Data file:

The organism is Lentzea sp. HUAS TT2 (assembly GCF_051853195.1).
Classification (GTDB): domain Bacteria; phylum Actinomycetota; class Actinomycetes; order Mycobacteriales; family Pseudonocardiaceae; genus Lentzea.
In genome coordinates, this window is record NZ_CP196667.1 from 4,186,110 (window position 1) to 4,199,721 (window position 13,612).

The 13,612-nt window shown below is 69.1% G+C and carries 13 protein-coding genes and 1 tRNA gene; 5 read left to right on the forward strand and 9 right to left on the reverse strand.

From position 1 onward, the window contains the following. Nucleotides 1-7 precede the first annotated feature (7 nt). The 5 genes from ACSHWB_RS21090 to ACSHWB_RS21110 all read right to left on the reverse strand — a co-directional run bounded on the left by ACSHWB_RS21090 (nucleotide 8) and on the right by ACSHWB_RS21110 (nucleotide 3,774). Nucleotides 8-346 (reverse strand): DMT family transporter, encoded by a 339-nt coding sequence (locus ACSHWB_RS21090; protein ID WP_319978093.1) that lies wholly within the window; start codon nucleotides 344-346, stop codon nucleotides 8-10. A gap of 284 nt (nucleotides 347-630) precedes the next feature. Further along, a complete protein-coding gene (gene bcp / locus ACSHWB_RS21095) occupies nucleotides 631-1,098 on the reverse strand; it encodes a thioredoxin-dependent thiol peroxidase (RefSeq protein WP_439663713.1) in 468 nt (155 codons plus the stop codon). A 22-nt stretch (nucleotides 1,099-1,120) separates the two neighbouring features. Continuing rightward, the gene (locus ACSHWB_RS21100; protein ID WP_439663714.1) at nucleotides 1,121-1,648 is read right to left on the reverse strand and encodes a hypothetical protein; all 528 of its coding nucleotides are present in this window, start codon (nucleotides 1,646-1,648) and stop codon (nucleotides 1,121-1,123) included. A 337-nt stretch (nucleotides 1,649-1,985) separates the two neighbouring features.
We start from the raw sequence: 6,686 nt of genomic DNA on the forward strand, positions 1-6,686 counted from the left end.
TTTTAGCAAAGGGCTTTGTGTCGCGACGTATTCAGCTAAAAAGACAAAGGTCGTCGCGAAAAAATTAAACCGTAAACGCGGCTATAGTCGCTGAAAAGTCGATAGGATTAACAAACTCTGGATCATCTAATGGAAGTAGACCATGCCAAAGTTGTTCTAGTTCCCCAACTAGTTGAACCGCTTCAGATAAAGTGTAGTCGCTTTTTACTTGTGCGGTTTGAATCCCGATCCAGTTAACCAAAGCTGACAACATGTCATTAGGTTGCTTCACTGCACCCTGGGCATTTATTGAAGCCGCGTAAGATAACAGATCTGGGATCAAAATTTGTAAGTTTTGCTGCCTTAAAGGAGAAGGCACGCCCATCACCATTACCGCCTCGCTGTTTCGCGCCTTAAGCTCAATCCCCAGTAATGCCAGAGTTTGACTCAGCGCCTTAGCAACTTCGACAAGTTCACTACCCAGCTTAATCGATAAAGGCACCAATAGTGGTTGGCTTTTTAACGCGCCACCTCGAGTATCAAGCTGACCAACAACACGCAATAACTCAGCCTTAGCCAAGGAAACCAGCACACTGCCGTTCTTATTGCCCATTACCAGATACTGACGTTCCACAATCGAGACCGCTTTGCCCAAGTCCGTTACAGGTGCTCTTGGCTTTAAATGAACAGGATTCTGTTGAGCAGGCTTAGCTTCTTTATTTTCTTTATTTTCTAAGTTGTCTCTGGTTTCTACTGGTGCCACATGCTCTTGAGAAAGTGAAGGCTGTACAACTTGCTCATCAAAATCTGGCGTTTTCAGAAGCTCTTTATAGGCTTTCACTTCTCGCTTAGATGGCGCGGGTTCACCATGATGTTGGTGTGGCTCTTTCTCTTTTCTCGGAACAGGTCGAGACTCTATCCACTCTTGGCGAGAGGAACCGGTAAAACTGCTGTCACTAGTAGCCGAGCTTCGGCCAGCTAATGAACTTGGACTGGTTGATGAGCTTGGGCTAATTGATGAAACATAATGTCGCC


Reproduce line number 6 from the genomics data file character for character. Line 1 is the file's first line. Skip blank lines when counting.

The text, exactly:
We start from the raw sequence: 6,686 nt of genomic DNA on the forward strand, positions 1-6,686 counted from the left end.